Draper said he received a building request for a new 78×47-foot home at 606 West Mork, lot 7 and half of lot 8 for Royal Lynn.
The city has received a $25 check from the contractor who would like to start digging by the end of the week. The council approved the request.
City Clerk Rosie DeZeeuw presented a combination deferred loan and mortgage document for rehabilitation payments. The council authorized the mayor and clerk to sign.
The council approved payment of $10,377 for rehab grant checks. DeZeeuw said the money is in the account.
Carl Burk reported on the status of administrative tickets. He said Barb Powell provided him with a copy of the Tyler Administrative Ticket and they are researching the process.
“Is it worth our while?” asked Burk. “People like them because they don’t lose points.”
Chief Guy Harding said they are limited in what they can write. The city must fill out a form and apply with the state, keep accurate records and adopt a resolution.
A plan must be in place for appeals in a different city with an objective, openminded citizen not involved with the city or police mediating the proceedings.
Powell said an agreement between Lake Benton and Tyler could take place though most people don’t appeal as it goes on their record.
The next regular meeting of the city council will take place at 5:30 p.m. on Monday, April 2 with a lengthy agenda at the Heritage Center/City Office.Filed under Community |
By Dan Kuss
The Lake Benton Sportsmen’s Club held their 23rd Annual Wild Game Feed on Saturday night, March 17 at the American Legion.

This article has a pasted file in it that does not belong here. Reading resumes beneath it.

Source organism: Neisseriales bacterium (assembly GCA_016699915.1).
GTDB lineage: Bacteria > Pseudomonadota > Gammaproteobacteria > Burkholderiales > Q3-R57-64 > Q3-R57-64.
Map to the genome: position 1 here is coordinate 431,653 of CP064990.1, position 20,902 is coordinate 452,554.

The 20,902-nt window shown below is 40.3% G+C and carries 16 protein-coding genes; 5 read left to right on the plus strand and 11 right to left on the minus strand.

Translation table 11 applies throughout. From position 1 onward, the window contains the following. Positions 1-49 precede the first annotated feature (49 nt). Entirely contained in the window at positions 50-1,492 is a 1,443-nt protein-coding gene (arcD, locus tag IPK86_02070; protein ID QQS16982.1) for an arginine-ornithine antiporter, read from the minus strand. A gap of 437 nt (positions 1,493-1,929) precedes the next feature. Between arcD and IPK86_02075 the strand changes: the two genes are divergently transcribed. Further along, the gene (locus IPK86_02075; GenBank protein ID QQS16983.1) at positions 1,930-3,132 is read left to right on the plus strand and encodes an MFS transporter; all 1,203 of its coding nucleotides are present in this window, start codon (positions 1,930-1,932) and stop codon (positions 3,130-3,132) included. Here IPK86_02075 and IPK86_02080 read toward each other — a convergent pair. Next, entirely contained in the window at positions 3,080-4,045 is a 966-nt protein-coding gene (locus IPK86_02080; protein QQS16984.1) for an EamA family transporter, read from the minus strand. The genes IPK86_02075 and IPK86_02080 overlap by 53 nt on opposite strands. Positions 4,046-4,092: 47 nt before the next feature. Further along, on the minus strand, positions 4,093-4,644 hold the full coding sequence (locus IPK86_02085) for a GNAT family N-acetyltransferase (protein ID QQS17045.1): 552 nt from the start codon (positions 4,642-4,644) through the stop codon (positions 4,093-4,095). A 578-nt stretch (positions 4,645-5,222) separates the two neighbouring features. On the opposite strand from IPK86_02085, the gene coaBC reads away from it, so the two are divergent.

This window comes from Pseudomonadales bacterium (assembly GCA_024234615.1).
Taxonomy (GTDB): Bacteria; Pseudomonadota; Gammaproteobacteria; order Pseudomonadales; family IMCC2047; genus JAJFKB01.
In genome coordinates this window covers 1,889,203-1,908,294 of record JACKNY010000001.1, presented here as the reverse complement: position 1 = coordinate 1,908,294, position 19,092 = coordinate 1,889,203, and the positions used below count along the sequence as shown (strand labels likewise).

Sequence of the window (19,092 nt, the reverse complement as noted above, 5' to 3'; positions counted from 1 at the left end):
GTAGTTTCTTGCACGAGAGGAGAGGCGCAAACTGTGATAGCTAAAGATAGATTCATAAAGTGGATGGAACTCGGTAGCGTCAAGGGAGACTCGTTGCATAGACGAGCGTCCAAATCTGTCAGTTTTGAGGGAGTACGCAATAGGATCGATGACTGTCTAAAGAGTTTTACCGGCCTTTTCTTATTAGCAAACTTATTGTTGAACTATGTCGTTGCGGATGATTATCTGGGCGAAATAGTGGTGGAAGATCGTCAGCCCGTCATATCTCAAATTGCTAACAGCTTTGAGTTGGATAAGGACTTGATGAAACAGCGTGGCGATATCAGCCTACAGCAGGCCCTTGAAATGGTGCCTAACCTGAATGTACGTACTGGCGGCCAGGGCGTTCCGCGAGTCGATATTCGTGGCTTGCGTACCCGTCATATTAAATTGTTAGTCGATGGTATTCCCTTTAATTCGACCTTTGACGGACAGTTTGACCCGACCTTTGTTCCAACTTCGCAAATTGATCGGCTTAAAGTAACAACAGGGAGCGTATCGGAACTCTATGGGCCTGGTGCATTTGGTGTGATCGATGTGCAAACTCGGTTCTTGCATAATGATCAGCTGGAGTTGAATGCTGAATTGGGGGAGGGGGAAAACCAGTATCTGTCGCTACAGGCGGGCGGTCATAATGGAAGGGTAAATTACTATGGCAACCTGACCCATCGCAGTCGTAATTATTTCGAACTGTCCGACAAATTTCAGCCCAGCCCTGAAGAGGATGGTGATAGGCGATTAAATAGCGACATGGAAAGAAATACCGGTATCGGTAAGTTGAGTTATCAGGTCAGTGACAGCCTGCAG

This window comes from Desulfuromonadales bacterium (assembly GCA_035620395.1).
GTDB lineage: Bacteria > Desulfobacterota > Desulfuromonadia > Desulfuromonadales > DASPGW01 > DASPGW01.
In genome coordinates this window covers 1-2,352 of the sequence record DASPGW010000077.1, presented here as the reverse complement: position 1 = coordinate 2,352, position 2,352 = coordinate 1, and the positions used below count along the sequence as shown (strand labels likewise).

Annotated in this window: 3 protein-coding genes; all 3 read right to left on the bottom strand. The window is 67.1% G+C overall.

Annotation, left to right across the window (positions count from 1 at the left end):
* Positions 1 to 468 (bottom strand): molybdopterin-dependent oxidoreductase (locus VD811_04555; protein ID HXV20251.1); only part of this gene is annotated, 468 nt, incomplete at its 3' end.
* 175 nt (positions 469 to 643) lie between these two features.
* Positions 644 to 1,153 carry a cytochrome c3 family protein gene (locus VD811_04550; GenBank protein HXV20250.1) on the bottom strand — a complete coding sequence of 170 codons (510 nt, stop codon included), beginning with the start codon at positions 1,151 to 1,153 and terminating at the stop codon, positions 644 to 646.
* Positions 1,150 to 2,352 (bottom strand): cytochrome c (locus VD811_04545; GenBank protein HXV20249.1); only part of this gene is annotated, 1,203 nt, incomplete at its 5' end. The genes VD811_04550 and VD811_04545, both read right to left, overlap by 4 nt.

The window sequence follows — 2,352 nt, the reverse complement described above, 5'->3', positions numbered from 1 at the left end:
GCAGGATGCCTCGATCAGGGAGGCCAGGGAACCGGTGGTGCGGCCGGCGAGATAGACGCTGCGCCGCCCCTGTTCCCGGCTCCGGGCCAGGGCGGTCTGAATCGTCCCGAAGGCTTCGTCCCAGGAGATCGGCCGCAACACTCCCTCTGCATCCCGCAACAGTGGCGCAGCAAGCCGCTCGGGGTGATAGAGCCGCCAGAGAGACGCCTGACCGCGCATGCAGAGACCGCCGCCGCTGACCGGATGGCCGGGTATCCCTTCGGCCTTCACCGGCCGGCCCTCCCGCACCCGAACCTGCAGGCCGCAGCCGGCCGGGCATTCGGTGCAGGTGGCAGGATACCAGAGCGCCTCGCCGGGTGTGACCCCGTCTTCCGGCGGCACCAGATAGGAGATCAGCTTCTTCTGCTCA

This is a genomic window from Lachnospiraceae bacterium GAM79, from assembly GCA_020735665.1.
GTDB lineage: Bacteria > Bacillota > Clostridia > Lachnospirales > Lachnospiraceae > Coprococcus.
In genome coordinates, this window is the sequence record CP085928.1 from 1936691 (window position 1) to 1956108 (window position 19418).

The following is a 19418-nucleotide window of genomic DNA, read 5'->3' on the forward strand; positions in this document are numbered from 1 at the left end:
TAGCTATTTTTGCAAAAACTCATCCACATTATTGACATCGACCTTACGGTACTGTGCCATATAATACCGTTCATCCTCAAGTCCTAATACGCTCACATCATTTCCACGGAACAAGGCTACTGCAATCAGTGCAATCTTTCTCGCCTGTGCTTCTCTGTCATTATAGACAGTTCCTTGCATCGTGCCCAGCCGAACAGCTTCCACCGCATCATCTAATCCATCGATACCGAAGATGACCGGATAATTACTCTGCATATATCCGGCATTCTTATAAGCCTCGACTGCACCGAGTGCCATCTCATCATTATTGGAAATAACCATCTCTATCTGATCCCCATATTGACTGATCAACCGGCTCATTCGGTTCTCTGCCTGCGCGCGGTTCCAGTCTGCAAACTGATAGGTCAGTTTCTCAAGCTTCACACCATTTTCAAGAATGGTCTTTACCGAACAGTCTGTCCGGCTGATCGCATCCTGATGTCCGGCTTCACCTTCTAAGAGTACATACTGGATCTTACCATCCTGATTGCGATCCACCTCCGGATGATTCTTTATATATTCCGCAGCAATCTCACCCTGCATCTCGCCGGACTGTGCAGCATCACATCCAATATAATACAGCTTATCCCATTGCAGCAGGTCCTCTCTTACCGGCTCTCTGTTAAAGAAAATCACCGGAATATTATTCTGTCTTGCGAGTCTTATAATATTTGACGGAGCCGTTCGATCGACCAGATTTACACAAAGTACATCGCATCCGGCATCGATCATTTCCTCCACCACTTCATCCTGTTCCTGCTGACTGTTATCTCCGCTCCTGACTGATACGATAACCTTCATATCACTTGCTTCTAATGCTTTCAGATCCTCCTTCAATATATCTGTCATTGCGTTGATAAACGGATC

Once again, at precisely 5:30 p.m., the line of hungry guests stretched from outside the door, around the inside perimeter of the hall to the serving line which contained 20 or so roasting pans full of delightful wild game entrées as diners ate at the tables in the middle.
“A lot of us do two dishes, such as Lonny, Eileen and Al,” said Scott Christensen, treasurer of the club. “We add new recipes each year and a lot of it depends on what we catch or what we bag.”
Sportsmen’s Club members said it all starts with opening fishing and hunting seasons, that’s when the fun begins.
“We basically prepare all year,” said Christensen. “We get together two months before the event to tally up what people have donated and one month before, we decide who is going to cook what.”
Beginning at noon on Saturday, over 35 Sportsmen’s Club members descended upon the kitchens at the Lake Benton American Legion and Community Center to cut up and cook the food.
By the time the doors opened at 5:30 p.m., parked cars lined Center Street and covered every available space in the surrounding lots.
Patrons filled their plates with bear and venison meatballs, goose, duck, elk lasagna, buffalo, wild turkey, pheasant, moose, buffalo, wild boar and other wild game.
“You’ll want to try a little of everything,” said Ila Christensen. “I bet most folks have never tried elk lasagna. It’s really good.”
Sportsmen continually breaded and deep-fried the Rocky Mountain Oysters, Chislick and Northern Pike to tempt the taste buds of those still waiting in line and to keep a fresh supply on hand.
Beans, potato salad and wild rice were also served in addition to cups of Perch Stew.
“It’s the wife’s recipe,” said Bob Redlinger. “I’m just serving it, but I did help cut up the ingredients.”
Margaret Anderson brought her Silver Fox Mustard Sauce, which was new this year to go with the bear meatballs.
“This was the best one ever in 20 some years,” said Clarice Nordmeyer. “Ken always enjoyed this type of thing and won the gun one year.”
“We argued about hanging it in the house. I didn’t want to but it still hangs there today.”
Bert Kuehl told the story of how the whole thing started.